The Kellys and the O'Kellys eBook

This eBook from the Gutenberg Project consists of approximately 696 pages of information about The Kellys and the O'Kellys.

“I see.  There are, or have been, two Fanny Wyndhams—­separate persons, though both wards of your lordship.  Lord Ballindine was engaged to the girl who had a brother; but he can have no possible concern with Fanny Wyndham, the heiress, who has no brother.”

“How can you be so unfeeling?—­but you may pay your debts in your own way.  You won’t ever listen to what I have to say!  I should have thought that, as your father, I might have considered myself entitled to more respect from you.”

“Indeed, my lord, I’m all respect and attention, and I won’t say one more word till you’ve finished.”

“Well—­you must see, there can be no objection on the score of Lord Ballindine?”

“Oh, none at all.”

“And then, where could Fanny wish for a better match than yourself? it would be a great thing for her, and the match would be, in all things, so—­so respectable, and just what it ought to be; and your mother would be so delighted, and so should I, and—­”

“Her fortune would so nicely pay all my debts.”

“Exactly.  Of course, I should take care to have your present income—­five thousand a year—­settled on her, in the shape of jointure; and I’m sure that would be treating her handsomely.  The interest of her fortune would not be more than that.”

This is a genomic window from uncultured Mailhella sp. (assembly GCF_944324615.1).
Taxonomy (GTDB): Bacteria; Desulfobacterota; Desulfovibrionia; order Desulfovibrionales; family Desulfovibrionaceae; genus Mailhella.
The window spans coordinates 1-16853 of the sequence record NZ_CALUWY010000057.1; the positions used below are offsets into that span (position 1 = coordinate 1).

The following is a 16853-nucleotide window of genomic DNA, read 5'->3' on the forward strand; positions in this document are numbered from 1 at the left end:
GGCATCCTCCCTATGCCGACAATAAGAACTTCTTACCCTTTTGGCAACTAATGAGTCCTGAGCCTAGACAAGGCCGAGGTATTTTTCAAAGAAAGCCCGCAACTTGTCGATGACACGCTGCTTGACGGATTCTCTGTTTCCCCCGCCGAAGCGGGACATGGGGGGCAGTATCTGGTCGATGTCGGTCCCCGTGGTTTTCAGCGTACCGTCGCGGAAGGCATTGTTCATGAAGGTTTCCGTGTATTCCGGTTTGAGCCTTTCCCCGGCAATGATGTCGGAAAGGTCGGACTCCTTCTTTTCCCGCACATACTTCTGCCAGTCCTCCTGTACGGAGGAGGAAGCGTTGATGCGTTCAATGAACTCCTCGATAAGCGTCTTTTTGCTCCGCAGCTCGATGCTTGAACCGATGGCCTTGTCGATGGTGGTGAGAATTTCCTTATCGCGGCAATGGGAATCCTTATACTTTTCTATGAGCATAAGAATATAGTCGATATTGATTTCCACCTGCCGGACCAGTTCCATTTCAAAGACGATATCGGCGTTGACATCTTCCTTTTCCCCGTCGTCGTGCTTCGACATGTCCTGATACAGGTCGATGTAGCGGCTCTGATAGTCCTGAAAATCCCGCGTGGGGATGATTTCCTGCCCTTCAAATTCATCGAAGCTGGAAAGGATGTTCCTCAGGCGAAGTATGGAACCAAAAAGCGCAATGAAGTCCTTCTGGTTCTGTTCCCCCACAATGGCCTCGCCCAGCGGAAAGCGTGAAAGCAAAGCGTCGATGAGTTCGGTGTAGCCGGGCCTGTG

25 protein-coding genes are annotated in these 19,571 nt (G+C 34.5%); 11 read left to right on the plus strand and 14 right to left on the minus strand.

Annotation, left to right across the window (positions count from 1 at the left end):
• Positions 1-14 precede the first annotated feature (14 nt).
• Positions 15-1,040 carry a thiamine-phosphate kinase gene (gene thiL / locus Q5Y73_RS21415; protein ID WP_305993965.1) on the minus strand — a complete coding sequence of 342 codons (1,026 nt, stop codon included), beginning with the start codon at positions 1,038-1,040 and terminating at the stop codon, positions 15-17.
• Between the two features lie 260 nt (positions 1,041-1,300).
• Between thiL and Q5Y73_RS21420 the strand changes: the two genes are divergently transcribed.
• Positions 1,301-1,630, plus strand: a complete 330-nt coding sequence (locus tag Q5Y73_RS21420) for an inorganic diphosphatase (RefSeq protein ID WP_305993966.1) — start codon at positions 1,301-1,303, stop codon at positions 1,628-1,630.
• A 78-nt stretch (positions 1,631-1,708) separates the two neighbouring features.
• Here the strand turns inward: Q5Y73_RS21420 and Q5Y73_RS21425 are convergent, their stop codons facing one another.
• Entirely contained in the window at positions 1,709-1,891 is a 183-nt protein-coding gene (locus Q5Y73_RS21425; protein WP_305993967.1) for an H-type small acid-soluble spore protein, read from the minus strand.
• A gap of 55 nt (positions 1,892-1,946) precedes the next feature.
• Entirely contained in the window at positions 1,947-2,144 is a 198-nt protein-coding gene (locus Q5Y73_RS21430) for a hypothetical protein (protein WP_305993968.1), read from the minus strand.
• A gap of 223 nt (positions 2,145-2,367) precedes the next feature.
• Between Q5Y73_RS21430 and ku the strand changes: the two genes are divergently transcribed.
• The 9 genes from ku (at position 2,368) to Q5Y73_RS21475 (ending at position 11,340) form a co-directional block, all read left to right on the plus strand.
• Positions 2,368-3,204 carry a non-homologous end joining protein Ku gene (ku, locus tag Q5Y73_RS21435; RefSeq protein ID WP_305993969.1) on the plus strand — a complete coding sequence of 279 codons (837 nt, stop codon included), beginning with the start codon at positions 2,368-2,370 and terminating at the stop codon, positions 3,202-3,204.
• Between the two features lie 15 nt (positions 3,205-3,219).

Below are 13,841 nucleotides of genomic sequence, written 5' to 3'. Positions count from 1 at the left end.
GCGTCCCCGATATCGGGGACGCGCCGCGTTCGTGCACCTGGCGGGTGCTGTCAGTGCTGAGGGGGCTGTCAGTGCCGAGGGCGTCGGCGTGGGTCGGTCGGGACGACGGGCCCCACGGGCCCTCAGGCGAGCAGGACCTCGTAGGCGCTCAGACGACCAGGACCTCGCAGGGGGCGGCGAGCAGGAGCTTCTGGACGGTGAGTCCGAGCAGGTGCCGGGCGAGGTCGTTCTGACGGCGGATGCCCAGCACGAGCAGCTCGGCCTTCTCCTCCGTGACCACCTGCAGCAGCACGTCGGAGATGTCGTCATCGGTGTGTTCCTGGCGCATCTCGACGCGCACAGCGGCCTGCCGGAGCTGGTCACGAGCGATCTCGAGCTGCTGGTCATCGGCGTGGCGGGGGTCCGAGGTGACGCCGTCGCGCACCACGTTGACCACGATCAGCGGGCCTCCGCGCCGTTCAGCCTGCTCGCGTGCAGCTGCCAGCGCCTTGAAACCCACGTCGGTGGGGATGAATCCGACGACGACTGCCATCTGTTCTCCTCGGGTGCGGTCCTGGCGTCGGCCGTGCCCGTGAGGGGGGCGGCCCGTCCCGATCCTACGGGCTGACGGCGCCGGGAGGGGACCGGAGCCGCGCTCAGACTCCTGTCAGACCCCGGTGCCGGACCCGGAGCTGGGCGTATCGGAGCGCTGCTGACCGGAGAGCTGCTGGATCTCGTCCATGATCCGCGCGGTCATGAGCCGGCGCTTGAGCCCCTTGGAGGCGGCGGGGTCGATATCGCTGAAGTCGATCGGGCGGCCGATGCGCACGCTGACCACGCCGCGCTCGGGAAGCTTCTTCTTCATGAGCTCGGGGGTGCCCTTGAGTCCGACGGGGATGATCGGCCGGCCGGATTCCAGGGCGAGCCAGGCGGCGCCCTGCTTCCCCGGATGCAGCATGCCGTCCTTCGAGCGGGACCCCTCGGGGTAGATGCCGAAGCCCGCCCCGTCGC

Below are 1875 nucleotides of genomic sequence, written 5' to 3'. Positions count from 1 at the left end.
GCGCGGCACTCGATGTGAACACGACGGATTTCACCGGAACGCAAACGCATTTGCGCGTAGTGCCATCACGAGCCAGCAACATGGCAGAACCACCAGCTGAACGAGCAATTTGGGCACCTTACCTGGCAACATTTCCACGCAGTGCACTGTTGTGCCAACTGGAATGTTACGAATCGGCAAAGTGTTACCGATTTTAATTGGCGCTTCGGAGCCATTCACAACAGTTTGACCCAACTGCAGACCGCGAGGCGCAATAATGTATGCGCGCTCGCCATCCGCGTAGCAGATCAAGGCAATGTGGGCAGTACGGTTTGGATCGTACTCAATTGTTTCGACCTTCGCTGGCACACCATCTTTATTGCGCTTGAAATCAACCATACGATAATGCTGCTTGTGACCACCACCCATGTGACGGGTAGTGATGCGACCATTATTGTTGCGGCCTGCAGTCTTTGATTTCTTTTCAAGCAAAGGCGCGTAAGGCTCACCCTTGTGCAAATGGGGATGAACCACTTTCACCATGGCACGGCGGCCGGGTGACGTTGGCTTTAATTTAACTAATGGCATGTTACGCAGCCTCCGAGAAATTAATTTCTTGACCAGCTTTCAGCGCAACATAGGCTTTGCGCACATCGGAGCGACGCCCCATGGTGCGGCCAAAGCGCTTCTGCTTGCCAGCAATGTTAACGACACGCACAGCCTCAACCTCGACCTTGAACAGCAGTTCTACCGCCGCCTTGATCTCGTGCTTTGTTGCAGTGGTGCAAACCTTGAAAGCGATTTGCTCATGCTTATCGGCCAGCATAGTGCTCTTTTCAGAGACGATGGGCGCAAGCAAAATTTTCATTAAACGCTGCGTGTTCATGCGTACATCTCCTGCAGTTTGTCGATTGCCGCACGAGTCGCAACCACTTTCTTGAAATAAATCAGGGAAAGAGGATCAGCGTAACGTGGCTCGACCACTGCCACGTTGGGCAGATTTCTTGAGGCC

“And what should we live on?”

“Why, of course, I should continue your present allowance.”

“And you think that that which I have found so insufficient for myself, would be enough for both of us?”

“You must make it enough, Kilcullen—­in order that there may be something left to enable you to keep up your title when I am gone.”

By this time, Lord Kilcullen appeared to be as serious, and nearly as solemn, as his father, and he sat, for a considerable time, musing, till his father said, “Well, Kilcullen, will you take my advice?”

“It’s impracticable, my lord.  In the first place, the money must be paid immediately, and considerable delay must occur before I could even offer to Miss Wyndham; and, in the next place, were I to do so, I am sure she would refuse me.”

“Why; there must be some delay, of course.  But I suppose, if I passed my word, through Jervis, for so much of the debts as are immediate, that a settlement might be made whereby they might stand over for twelve months, with interest, of course.  As to refusing you, it’s not at all likely:  where would she look for a better offer?”

“I don’t know much of my cousin; but I don’t think she’s exactly the girl to take a man because he’s a good match for her.”

“Perhaps not.  But then, you know, you understand women so well, and would have such opportunities; you would be sure to make yourself agreeable to her, with very little effort on your part.”

“Yes, poor thing—­she would be delivered over, ready bound, into the lion’s den.”  And then the young man sat silent again, for some time, turning the matter over in his mind.  At last, he said,—­

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The Kellys and the O'Kellys from Project Gutenberg. Public domain.
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